This question makes me squirm a little bit. How do people of faith participate in the political process? The question for me is not are we political, but how are we political? We need to be politically engaged, but peculiar in how we engage. Jesus and the early Christians had a marvelous political imagination. They turned all the presumptions and ideas of power and blessing upside down. To be nonpartisan doesn’t mean we’re nonpolitical.
The early Christians felt a deep collision with the empire in which they lived, and with politics as usual. They carelessly crossed party lines and built subversive friendships. And we should do that too. To be nonpartisan doesn’t mean we’re nonpolitical. We should refuse to get sucked into political camps and insist on pulling the best out of all of them. That’s what Jesus did—challenge the worst of each camp and pull out the best of each. That’s why we see Essenes, Zealots, Herodians, Pharisees, and Sadducees all following Jesus and even joining his movement. But they had to become new creations. They had to let go of some things. Jesus challenged the tax-collecting system of Rome and the sword of the Zealots.
So to answer the question, I engage with local politics because it affects people I love. And I engage in national politics because it affects people I love. Governments can do lots of things, but there are a lot of things they cannot do. A government can pass good laws, but no law can change a human heart. Only God can do that. A government can provide good housing, but folks can have a house without having a home. We can keep people breathing with good health care, but they still may not really be alive. The work of community, love, reconciliation, restoration is the work we cannot leave up to politicians. This is the work we are all called to do. We can’t wait on politicians to change the world. We can’t wait on governments to legislate love. And we don’t let policies define how we treat people; how we treat people shapes our policies.
I do not advocate for non-involvement in politics. Instead, there is a warning for people of faith not to put their trust totally in political powers. We exercise an ongoing involvement with the political process, to constantly speak truth to power in those places where power seems to be asserting itself in ways that are contrary to the will of God.
Our goal is to seek first the kingdom of God. What would it look like if Jesus were in charge of my block, of our city, of our country, our world? That’s what we get to imagine when we dream dreams of the kingdom on earth. And we get some pretty good glimpses of what that looks like from the Gospels: the poor are blessed and the rich are sent away empty, the mighty are cast from their thrones, the lowly are lifted, the peacemakers and the meek are blessed, and the proud-hearted are scattered (Luke 1:51–53).
And we’ll work with anyone who wants to work with us as we try to get to the kingdom—whether that looks like reducing poverty or eliminating abortions, doing something meaningful for the environment, changing bad laws, or trying to make sure the most vulnerable are cared for.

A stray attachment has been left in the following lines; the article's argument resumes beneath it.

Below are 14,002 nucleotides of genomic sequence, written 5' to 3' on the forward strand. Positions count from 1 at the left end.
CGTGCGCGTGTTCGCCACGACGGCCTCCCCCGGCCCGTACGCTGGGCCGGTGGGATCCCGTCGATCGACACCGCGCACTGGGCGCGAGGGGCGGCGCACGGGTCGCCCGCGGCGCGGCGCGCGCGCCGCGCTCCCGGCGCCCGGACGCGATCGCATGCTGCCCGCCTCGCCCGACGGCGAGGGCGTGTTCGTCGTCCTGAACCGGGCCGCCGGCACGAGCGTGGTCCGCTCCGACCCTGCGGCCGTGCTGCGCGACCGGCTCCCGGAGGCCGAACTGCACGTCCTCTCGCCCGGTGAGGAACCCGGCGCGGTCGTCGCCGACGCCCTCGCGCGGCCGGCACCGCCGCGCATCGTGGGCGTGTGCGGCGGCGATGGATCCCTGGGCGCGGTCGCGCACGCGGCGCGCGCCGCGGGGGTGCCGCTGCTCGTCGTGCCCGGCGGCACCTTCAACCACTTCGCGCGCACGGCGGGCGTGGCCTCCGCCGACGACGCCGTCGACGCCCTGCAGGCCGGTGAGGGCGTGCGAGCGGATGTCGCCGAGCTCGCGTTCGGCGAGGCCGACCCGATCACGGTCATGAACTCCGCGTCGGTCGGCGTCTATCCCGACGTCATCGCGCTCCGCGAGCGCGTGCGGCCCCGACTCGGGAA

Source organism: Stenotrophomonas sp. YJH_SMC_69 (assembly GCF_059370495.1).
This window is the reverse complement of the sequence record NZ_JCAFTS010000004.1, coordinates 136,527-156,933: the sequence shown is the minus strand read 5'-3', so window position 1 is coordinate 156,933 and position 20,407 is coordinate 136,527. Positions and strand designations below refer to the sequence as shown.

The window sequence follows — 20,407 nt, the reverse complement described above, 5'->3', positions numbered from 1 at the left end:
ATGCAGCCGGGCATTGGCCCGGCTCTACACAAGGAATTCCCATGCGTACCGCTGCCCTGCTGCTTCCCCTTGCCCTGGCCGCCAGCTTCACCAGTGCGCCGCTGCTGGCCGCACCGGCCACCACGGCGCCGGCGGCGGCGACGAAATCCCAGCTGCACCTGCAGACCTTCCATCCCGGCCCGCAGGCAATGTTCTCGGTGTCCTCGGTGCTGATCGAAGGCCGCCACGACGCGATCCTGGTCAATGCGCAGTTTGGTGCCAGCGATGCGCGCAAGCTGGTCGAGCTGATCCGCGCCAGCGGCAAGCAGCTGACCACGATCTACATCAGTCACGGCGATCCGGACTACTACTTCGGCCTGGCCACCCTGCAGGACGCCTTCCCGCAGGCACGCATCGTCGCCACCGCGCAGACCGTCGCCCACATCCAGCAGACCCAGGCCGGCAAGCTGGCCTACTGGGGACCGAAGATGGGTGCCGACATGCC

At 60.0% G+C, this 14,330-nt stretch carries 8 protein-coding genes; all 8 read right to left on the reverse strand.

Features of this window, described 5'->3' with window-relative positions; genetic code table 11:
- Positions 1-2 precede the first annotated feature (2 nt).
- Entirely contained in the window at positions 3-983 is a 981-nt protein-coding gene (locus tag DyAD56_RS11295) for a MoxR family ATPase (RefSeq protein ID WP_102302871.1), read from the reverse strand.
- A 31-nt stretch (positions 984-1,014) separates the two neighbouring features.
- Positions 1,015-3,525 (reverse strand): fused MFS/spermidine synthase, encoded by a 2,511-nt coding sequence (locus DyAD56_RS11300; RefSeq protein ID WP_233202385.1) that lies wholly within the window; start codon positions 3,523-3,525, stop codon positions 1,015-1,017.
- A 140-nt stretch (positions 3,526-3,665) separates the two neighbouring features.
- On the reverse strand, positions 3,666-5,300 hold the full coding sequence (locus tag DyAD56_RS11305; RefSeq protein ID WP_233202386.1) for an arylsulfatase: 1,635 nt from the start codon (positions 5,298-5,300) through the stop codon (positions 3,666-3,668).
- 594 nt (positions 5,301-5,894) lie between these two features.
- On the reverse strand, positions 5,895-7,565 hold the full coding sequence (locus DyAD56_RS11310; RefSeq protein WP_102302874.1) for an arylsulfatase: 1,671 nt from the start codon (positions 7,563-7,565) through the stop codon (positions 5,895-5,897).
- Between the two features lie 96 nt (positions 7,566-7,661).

But we do have a peculiar way in which we hope. When I see posters with Trump’s or Clinton’s name with the word hope under it, I cringe. We are setting ourselves up for disappointment if our hope is built on anything less than God.
So when it comes to voting, I look at it not as a place to put our hope but a battle with the principalities and powers of this world. Voting is damage control. We try to decrease the amount of damage being done by those powers. And for the Christian, voting is not something we do every four years. We vote every day. We vote by how we spend money and what causes we support. We vote by how much gas we use and what products we buy. We align ourselves with things all the time. We pledge allegiance every day with our lives. The question is, Do those things line up with the upside-down kingdom of our God—where the poor, the meek, the merciful, the peacemakers are declared “blessed”?
This is not a Democratic thing, nor is it a Republican thing. It’s the thing that God calls the government to do in order to bring good to all humanity. Governments are created, says Romans 13, to do good for their citizens, and we have the right to resist governments when they don’t do what is good for their people. We also have the responsibility to encourage governments when they do act in ways that are good. In Matthew 25:31–46, we read that God will judge the nations in accord with how each nation cared for the poor, cared for those in prison, and how well they accepted aliens. Please note that God holds nations, not just the church, responsible for caring for the poor. That passage of Scripture should answer those who question whether or not there is a national responsibility to care for those who are needy.
Given the times in which we live and the vast needs of the poor in both America and the world, the good that should be done for those who are impoverished requires that church and state work alongside each other to achieve this. My hope is that we all can work together toward that end. So when you vote, remember what your faith teaches you as you make a decision!
Eric H. W. Kussman Sr. is an author, activist, and public speaker with articles published in magazines such as "First Things" and "Conspire!" Kussman serves as an Elder at Holy Cross Lutheran Church in Springfield, NJ and leader of Ransom Writers and Speakers, an urban ministry that empowers broken people to find their voice. He currently devotes his time at Market Street Mission and to his five children.